Of course, yes, but not ALWAYS. Theoretically, a factory reset must convert the device to its original state. However, with ever-evolving advancement in the cybercrimes field, this does not always happen.

The classic example is the xHelper virus, which is said to be an unremovable virus and already infected over 45,000 android devices. 

xHelper was first recognized in March 2019, and within a few months, it was able to infiltrate into thousands of devices by hiding in the codes of the unverified android apps. These unverified apps are installed by the users outside the Google play store.

It was reported that, even after multiple tries of resetting the Android phones, xHelper refuse to leave the device and always become active after a few hours of resetting.

So, how does xHelper or any other virus can survive the factory reset? Let us find out that in the next section.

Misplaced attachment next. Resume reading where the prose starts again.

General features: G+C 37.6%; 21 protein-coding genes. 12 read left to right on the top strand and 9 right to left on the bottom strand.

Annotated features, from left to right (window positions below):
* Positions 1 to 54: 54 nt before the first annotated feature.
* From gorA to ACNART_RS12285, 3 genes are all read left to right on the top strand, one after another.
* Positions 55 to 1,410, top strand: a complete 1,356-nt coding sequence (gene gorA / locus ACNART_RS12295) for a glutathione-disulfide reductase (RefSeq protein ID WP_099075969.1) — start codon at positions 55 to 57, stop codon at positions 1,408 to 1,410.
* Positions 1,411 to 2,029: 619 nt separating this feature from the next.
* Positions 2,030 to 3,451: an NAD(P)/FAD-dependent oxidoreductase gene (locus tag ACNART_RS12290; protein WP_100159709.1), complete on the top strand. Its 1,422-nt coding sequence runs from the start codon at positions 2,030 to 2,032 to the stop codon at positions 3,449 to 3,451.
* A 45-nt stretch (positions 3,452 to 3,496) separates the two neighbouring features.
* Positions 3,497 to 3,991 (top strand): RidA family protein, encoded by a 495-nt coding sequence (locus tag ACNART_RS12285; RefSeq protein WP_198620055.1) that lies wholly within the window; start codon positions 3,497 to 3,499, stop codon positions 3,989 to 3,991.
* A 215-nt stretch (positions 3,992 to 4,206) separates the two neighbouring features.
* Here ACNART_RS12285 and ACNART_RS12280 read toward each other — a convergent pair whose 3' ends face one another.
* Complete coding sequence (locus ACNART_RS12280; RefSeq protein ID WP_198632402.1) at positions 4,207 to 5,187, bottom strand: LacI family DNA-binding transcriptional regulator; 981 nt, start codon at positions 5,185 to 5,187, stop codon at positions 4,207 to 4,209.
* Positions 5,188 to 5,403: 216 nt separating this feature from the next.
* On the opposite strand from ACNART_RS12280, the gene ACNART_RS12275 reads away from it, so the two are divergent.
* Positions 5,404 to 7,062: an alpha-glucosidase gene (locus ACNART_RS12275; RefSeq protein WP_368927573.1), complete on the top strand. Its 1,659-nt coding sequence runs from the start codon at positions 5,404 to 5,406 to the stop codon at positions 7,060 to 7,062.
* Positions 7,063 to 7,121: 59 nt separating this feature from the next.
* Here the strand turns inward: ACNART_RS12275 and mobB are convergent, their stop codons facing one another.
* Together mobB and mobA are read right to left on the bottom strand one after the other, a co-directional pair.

How do some viruses survive factory resets?

There could be several reasons that could save some viruses from getting removed with the factory reset. Some of them are because of the user’s negligence. Here is the list for that.

  1. Virus is in the Recovery Partition: In some rare cases, advanced malware can infiltrate onto your device’s recovery partition. A recovery partition is where the factory reset settings are stored. Hence resetting the phone would not remove the virus from the recovery partition, and it would be active.
  2. Infected Backup: Most users perform a backup to restore it later, before hard resetting the device. However, they ignore scanning the whole phone before executing a backup, and hence the virus also gets backed up with other user data. On restoring the backup, the virus also gets revamped and continue troubling the user.
  3. SD Card Might be Infected: If you have equipped your device with and external storage such as a micro SD card, it is a possibility that the SD is infected with the culprit virus. Hence, it keeps disturbing your device even after the multiple factory resets. Try removing the SD card and then run the phone. If it is working without any trouble, then scan your memory card for the viruses or format it.